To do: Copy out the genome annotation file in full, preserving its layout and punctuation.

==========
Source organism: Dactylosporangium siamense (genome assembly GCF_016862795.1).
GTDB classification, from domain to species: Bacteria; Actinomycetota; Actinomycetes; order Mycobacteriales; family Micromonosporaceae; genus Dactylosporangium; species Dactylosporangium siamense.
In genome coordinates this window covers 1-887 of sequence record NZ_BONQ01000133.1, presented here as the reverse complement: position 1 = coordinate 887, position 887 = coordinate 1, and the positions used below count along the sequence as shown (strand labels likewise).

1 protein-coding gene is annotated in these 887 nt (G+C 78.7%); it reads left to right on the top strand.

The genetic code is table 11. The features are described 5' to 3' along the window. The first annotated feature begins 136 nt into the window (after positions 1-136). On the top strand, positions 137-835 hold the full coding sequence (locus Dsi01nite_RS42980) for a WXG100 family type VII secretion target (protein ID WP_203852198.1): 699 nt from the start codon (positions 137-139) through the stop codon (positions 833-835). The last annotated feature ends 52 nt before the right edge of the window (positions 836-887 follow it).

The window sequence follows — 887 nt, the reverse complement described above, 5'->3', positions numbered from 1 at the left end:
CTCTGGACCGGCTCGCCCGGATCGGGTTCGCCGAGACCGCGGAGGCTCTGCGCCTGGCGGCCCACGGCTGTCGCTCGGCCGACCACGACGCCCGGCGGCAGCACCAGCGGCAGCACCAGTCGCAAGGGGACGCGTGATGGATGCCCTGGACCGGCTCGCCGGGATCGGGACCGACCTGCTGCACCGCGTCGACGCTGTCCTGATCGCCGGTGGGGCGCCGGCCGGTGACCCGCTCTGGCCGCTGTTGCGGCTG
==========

Source organism: Dactylosporangium siamense (genome assembly GCF_016862795.1).
GTDB classification, from domain to species: Bacteria; Actinomycetota; Actinomycetes; order Mycobacteriales; family Micromonosporaceae; genus Dactylosporangium; species Dactylosporangium siamense.
In genome coordinates this window covers 1-887 of sequence record NZ_BONQ01000133.1, presented here as the reverse complement: position 1 = coordinate 887, position 887 = coordinate 1, and the positions used below count along the sequence as shown (strand labels likewise).

1 protein-coding gene is annotated in these 887 nt (G+C 78.7%); it reads left to right on the top strand.

The genetic code is table 11. The features are described 5' to 3' along the window. The first annotated feature begins 136 nt into the window (after positions 1-136). On the top strand, positions 137-835 hold the full coding sequence (locus Dsi01nite_RS42980) for a WXG100 family type VII secretion target (protein ID WP_203852198.1): 699 nt from the start codon (positions 137-139) through the stop codon (positions 833-835). The last annotated feature ends 52 nt before the right edge of the window (positions 836-887 follow it).

The window sequence follows — 887 nt, the reverse complement described above, 5'->3', positions numbered from 1 at the left end:
CTCTGGACCGGCTCGCCCGGATCGGGTTCGCCGAGACCGCGGAGGCTCTGCGCCTGGCGGCCCACGGCTGTCGCTCGGCCGACCACGACGCCCGGCGGCAGCACCAGCGGCAGCACCAGTCGCAAGGGGACGCGTGATGGATGCCCTGGACCGGCTCGCCGGGATCGGGACCGACCTGCTGCACCGCGTCGACGCTGTCCTGATCGCCGGTGGGGCGCCGGCCGGTGACCCGCTCTGGCCGCTGTTGCGGCTG